• Britne

    Thanks for these helpful tips!! Although this was posted 2 years ago, it is still tremendously helpful for me, a newbie to the blog world! I can’t wait to put these tips to use!!

  • Suzette Hershberger

    At the risk of sounding too corny, I feel I have been blessed by finding you and your website. To be honest, I can’t recall how I found you. It was either through a search for Pinterest help or it was through Pinterest itself. At any rate, I just wanted to say Thank you for all this fabulous information you have provided. But even more importantly for being you. I could feel your realness and your genuine care for other people the few minutes I was on your site. I have a feeling that I will be visiting your site and following you on social media a whole lot. Thanks again Erika for How to get Pinterest followers and repins. This is exactly what I have been searching for for days and you have delivered it perfectly. I am so pumped to learn more from you 🙂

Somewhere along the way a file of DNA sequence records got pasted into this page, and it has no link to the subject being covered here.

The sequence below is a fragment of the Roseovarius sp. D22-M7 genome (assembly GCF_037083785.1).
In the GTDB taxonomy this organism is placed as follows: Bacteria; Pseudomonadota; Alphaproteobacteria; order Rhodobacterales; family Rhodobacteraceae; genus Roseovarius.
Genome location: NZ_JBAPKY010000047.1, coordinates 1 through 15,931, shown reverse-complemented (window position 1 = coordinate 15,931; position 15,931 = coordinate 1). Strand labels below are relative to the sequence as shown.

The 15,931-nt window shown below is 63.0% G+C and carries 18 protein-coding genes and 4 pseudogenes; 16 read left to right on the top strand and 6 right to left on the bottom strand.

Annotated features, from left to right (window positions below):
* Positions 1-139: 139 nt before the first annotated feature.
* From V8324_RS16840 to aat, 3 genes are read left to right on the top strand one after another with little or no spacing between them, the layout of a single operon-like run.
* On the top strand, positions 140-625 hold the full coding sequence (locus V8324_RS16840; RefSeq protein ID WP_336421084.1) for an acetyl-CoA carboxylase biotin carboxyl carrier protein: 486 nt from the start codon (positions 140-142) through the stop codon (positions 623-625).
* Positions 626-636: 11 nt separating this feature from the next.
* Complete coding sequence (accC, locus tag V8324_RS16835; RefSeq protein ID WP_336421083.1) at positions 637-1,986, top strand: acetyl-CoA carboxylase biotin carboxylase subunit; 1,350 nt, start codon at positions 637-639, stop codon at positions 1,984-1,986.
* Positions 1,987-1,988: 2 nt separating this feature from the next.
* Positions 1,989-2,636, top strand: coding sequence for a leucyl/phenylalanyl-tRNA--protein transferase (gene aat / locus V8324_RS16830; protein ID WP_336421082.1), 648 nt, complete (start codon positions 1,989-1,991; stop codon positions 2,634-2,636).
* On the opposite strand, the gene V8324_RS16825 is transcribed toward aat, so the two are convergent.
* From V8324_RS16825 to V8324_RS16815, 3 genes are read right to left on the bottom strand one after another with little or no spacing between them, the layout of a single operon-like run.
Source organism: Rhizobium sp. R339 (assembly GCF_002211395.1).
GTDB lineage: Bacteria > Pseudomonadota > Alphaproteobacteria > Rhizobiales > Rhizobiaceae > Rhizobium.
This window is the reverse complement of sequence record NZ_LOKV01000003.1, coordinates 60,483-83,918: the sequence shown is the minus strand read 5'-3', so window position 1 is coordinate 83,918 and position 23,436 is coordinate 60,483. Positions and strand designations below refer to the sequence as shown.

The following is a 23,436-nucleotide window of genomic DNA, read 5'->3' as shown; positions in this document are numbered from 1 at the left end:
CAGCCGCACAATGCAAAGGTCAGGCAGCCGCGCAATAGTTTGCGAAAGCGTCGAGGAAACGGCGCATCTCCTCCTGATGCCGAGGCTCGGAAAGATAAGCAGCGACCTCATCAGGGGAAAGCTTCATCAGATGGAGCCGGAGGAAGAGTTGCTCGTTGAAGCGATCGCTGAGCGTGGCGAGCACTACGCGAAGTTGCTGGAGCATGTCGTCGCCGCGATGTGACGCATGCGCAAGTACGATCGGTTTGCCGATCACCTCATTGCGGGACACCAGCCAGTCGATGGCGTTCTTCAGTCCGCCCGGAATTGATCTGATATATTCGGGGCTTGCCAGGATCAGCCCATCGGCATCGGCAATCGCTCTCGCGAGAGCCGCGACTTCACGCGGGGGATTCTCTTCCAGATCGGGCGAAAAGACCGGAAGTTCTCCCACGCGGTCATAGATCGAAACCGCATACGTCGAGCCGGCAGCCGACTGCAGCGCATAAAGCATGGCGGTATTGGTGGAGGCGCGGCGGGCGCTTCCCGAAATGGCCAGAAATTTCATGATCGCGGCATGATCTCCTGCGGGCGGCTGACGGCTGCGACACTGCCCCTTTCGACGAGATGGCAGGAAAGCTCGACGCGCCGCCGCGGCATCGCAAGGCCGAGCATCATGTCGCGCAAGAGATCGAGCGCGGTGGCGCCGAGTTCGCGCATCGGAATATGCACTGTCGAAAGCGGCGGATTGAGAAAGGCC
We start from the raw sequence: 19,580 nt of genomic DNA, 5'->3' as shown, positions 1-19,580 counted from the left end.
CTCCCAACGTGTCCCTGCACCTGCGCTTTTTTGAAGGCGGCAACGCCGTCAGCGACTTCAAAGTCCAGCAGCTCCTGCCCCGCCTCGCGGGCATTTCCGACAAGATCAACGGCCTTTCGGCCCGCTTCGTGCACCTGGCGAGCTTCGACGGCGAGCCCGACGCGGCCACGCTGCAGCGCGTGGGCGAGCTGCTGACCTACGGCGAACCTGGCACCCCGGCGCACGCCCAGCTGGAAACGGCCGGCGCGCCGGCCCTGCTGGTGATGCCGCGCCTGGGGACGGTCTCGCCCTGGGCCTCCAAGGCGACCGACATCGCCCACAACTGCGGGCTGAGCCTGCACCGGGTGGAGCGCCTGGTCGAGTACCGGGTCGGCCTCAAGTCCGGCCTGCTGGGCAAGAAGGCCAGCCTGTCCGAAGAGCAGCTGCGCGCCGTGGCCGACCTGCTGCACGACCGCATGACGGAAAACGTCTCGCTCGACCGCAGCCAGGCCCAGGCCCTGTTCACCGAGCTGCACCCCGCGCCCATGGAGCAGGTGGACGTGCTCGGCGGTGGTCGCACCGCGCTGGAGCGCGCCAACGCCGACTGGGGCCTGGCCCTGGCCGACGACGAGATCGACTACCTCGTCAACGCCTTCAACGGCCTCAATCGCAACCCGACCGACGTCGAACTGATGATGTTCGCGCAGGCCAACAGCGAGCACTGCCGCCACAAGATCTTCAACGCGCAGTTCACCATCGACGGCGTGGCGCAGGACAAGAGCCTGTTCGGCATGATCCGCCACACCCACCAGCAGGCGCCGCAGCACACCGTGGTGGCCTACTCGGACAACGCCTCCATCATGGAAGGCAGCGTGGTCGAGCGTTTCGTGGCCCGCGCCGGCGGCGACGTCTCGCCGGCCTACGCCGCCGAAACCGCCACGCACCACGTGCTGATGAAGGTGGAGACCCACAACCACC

• Thanks! I’ve already started implementing some of your tips, it’s very helpful.

  • Fantastic tips Erika! I’ve just started to get the hang of Pinterest after my blog has been live for 3 weeks now - I’m not getting a whole lot of website click-throughs but my ‘monthly views’ (which I assume are just impressions) have climbed up to 12k already! I’m definitely going to add a Pinterest widget into my sidebar and perhaps even a board-specific widget on relevant posts. Have just gone through and made branded board covers so hopefully that helps too.

    Was there any one particular tip that you had for getting more clicks through to your website? My account is ‘livingtoroam’ if you’d like to have a look. Thanks again 🙂

  • wow! Thank you so much!

  • Thank you for this awesome blog post, Erika! I’m definitely bookmarking this post for future reference since I’ve never gotten the hang of using Pinterest. Thanks again!